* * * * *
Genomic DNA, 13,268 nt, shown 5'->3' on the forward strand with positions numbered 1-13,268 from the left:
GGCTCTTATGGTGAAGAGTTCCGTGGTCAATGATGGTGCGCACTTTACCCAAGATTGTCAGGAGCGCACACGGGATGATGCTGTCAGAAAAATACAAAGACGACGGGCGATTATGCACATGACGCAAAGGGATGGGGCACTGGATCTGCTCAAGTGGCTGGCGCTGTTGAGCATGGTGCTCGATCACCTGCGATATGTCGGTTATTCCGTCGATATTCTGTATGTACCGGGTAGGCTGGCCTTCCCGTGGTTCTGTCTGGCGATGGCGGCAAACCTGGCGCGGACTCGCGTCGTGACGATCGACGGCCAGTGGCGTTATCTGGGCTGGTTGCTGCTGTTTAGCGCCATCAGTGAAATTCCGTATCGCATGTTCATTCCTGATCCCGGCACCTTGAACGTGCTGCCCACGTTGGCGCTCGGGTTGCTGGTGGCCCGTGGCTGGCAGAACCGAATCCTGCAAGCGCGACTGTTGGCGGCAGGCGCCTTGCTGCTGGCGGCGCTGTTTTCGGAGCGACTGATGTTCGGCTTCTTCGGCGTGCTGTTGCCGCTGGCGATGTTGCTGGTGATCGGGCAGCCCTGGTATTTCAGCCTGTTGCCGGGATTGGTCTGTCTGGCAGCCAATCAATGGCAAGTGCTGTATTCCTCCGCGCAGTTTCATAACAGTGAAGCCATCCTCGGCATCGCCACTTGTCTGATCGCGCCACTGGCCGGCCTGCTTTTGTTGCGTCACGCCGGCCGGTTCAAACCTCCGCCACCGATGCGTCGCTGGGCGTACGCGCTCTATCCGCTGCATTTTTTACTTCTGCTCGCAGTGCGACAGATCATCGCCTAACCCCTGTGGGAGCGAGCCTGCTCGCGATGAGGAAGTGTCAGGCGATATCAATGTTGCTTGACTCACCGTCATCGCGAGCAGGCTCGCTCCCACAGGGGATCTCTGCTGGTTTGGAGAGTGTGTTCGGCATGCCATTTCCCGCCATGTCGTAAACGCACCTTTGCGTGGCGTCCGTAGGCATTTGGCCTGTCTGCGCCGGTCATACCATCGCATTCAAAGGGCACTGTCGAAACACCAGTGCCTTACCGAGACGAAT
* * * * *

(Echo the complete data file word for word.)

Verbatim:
Genomic DNA, 13,268 nt, shown 5'->3' on the forward strand with positions numbered 1-13,268 from the left:
GGCTCTTATGGTGAAGAGTTCCGTGGTCAATGATGGTGCGCACTTTACCCAAGATTGTCAGGAGCGCACACGGGATGATGCTGTCAGAAAAATACAAAGACGACGGGCGATTATGCACATGACGCAAAGGGATGGGGCACTGGATCTGCTCAAGTGGCTGGCGCTGTTGAGCATGGTGCTCGATCACCTGCGATATGTCGGTTATTCCGTCGATATTCTGTATGTACCGGGTAGGCTGGCCTTCCCGTGGTTCTGTCTGGCGATGGCGGCAAACCTGGCGCGGACTCGCGTCGTGACGATCGACGGCCAGTGGCGTTATCTGGGCTGGTTGCTGCTGTTTAGCGCCATCAGTGAAATTCCGTATCGCATGTTCATTCCTGATCCCGGCACCTTGAACGTGCTGCCCACGTTGGCGCTCGGGTTGCTGGTGGCCCGTGGCTGGCAGAACCGAATCCTGCAAGCGCGACTGTTGGCGGCAGGCGCCTTGCTGCTGGCGGCGCTGTTTTCGGAGCGACTGATGTTCGGCTTCTTCGGCGTGCTGTTGCCGCTGGCGATGTTGCTGGTGATCGGGCAGCCCTGGTATTTCAGCCTGTTGCCGGGATTGGTCTGTCTGGCAGCCAATCAATGGCAAGTGCTGTATTCCTCCGCGCAGTTTCATAACAGTGAAGCCATCCTCGGCATCGCCACTTGTCTGATCGCGCCACTGGCCGGCCTGCTTTTGTTGCGTCACGCCGGCCGGTTCAAACCTCCGCCACCGATGCGTCGCTGGGCGTACGCGCTCTATCCGCTGCATTTTTTACTTCTGCTCGCAGTGCGACAGATCATCGCCTAACCCCTGTGGGAGCGAGCCTGCTCGCGATGAGGAAGTGTCAGGCGATATCAATGTTGCTTGACTCACCGTCATCGCGAGCAGGCTCGCTCCCACAGGGGATCTCTGCTGGTTTGGAGAGTGTGTTCGGCATGCCATTTCCCGCCATGTCGTAAACGCACCTTTGCGTGGCGTCCGTAGGCATTTGGCCTGTCTGCGCCGGTCATACCATCGCATTCAAAGGGCACTGTCGAAACACCAGTGCCTTACCGAGACGAAT